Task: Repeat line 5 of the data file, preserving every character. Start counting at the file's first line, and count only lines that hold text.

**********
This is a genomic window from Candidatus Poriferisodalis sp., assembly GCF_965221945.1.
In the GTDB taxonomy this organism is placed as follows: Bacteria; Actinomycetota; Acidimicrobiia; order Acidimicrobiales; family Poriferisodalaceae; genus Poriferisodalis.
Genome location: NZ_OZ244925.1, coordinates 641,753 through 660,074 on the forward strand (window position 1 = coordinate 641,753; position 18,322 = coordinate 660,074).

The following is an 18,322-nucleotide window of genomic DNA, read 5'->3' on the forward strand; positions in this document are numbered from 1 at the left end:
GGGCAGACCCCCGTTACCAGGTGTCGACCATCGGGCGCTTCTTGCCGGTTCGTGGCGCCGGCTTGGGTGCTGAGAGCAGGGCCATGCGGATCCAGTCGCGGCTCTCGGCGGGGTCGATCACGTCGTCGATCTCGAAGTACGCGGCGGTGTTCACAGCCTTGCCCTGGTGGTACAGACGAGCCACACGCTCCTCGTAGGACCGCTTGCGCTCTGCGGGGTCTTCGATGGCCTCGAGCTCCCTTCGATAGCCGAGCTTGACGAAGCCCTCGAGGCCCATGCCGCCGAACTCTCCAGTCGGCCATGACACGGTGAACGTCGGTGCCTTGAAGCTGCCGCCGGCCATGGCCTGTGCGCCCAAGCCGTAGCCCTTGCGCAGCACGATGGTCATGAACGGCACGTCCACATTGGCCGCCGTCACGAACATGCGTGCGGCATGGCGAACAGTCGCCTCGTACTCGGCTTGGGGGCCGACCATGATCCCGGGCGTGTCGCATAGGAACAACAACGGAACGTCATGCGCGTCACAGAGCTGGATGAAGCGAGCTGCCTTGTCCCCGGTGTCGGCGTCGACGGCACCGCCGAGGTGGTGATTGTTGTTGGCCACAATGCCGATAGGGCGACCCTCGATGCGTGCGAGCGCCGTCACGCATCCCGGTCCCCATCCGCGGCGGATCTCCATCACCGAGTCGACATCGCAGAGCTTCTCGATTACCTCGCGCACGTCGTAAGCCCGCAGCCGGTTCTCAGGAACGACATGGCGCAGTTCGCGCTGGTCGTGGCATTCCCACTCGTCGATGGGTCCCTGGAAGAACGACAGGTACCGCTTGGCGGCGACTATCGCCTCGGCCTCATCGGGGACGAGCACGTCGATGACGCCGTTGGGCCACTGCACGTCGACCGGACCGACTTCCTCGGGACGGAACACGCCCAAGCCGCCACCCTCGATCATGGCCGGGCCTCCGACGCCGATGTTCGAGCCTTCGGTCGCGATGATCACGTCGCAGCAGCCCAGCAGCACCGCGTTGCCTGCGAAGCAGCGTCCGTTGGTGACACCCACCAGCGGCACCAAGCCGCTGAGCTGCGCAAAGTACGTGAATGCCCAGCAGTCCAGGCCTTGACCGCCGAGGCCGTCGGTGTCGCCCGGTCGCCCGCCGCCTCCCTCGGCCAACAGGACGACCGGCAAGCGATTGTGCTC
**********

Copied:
GGGCAGACCCCCGTTACCAGGTGTCGACCATCGGGCGCTTCTTGCCGGTTCGTGGCGCCGGCTTGGGTGCTGAGAGCAGGGCCATGCGGATCCAGTCGCGGCTCTCGGCGGGGTCGATCACGTCGTCGATCTCGAAGTACGCGGCGGTGTTCACAGCCTTGCCCTGGTGGTACAGACGAGCCACACGCTCCTCGTAGGACCGCTTGCGCTCTGCGGGGTCTTCGATGGCCTCGAGCTCCCTTCGATAGCCGAGCTTGACGAAGCCCTCGAGGCCCATGCCGCCGAACTCTCCAGTCGGCCATGACACGGTGAACGTCGGTGCCTTGAAGCTGCCGCCGGCCATGGCCTGTGCGCCCAAGCCGTAGCCCTTGCGCAGCACGATGGTCATGAACGGCACGTCCACATTGGCCGCCGTCACGAACATGCGTGCGGCATGGCGAACAGTCGCCTCGTACTCGGCTTGGGGGCCGACCATGATCCCGGGCGTGTCGCATAGGAACAACAACGGAACGTCATGCGCGTCACAGAGCTGGATGAAGCGAGCTGCCTTGTCCCCGGTGTCGGCGTCGACGGCACCGCCGAGGTGGTGATTGTTGTTGGCCACAATGCCGATAGGGCGACCCTCGATGCGTGCGAGCGCCGTCACGCATCCCGGTCCCCATCCGCGGCGGATCTCCATCACCGAGTCGACATCGCAGAGCTTCTCGATTACCTCGCGCACGTCGTAAGCCCGCAGCCGGTTCTCAGGAACGACATGGCGCAGTTCGCGCTGGTCGTGGCATTCCCACTCGTCGATGGGTCCCTGGAAGAACGACAGGTACCGCTTGGCGGCGACTATCGCCTCGGCCTCATCGGGGACGAGCACGTCGATGACGCCGTTGGGCCACTGCACGTCGACCGGACCGACTTCCTCGGGACGGAACACGCCCAAGCCGCCACCCTCGATCATGGCCGGGCCTCCGACGCCGATGTTCGAGCCTTCGGTCGCGATGATCACGTCGCAGCAGCCCAGCAGCACCGCGTTGCCTGCGAAGCAGCGTCCGTTGGTGACACCCACCAGCGGCACCAAGCCGCTGAGCTGCGCAAAGTACGTGAATGCCCAGCAGTCCAGGCCTTGACCGCCGAGGCCGTCGGTGTCGCCCGGTCGCCCGCCGCCTCCCTCGGCCAACAGGACGACCGGCAAGCGATTGTGCTC